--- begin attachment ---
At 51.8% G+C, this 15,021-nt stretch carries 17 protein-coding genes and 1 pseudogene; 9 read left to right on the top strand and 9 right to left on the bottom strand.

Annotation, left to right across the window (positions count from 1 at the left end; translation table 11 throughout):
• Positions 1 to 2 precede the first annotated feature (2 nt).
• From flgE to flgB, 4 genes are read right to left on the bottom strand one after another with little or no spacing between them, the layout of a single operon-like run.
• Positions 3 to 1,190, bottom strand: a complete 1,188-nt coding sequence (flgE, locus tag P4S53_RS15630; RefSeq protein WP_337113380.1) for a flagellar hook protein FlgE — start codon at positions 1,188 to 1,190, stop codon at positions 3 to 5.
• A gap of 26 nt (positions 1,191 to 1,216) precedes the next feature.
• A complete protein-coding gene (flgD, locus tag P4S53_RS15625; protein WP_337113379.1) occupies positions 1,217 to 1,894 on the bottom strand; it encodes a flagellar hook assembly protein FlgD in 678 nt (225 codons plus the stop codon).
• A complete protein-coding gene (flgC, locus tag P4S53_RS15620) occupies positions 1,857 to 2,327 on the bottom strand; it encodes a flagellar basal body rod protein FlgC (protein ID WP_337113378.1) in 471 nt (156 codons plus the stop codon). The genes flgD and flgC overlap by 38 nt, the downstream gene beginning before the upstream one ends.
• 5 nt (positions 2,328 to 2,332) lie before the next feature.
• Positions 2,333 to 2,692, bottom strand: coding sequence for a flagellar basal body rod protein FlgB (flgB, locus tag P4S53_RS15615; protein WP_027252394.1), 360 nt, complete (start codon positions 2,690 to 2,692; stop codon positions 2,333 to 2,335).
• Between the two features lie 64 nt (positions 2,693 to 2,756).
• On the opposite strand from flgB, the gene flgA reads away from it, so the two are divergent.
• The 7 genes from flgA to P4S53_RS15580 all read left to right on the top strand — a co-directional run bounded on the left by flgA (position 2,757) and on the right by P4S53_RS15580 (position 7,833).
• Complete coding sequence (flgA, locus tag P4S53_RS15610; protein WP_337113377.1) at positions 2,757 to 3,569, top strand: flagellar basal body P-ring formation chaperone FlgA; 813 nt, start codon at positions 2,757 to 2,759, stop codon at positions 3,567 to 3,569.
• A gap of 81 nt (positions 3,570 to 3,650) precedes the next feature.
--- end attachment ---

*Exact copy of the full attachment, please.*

At 51.8% G+C, this 15,021-nt stretch carries 17 protein-coding genes and 1 pseudogene; 9 read left to right on the top strand and 9 right to left on the bottom strand.

Annotation, left to right across the window (positions count from 1 at the left end; translation table 11 throughout):
• Positions 1 to 2 precede the first annotated feature (2 nt).
• From flgE to flgB, 4 genes are read right to left on the bottom strand one after another with little or no spacing between them, the layout of a single operon-like run.
• Positions 3 to 1,190, bottom strand: a complete 1,188-nt coding sequence (flgE, locus tag P4S53_RS15630; RefSeq protein WP_337113380.1) for a flagellar hook protein FlgE — start codon at positions 1,188 to 1,190, stop codon at positions 3 to 5.
• A gap of 26 nt (positions 1,191 to 1,216) precedes the next feature.
• A complete protein-coding gene (flgD, locus tag P4S53_RS15625; protein WP_337113379.1) occupies positions 1,217 to 1,894 on the bottom strand; it encodes a flagellar hook assembly protein FlgD in 678 nt (225 codons plus the stop codon).
• A complete protein-coding gene (flgC, locus tag P4S53_RS15620) occupies positions 1,857 to 2,327 on the bottom strand; it encodes a flagellar basal body rod protein FlgC (protein ID WP_337113378.1) in 471 nt (156 codons plus the stop codon). The genes flgD and flgC overlap by 38 nt, the downstream gene beginning before the upstream one ends.
• 5 nt (positions 2,328 to 2,332) lie before the next feature.
• Positions 2,333 to 2,692, bottom strand: coding sequence for a flagellar basal body rod protein FlgB (flgB, locus tag P4S53_RS15615; protein WP_027252394.1), 360 nt, complete (start codon positions 2,690 to 2,692; stop codon positions 2,333 to 2,335).
• Between the two features lie 64 nt (positions 2,693 to 2,756).
• On the opposite strand from flgB, the gene flgA reads away from it, so the two are divergent.
• The 7 genes from flgA to P4S53_RS15580 all read left to right on the top strand — a co-directional run bounded on the left by flgA (position 2,757) and on the right by P4S53_RS15580 (position 7,833).
• Complete coding sequence (flgA, locus tag P4S53_RS15610; protein WP_337113377.1) at positions 2,757 to 3,569, top strand: flagellar basal body P-ring formation chaperone FlgA; 813 nt, start codon at positions 2,757 to 2,759, stop codon at positions 3,567 to 3,569.
• A gap of 81 nt (positions 3,570 to 3,650) precedes the next feature.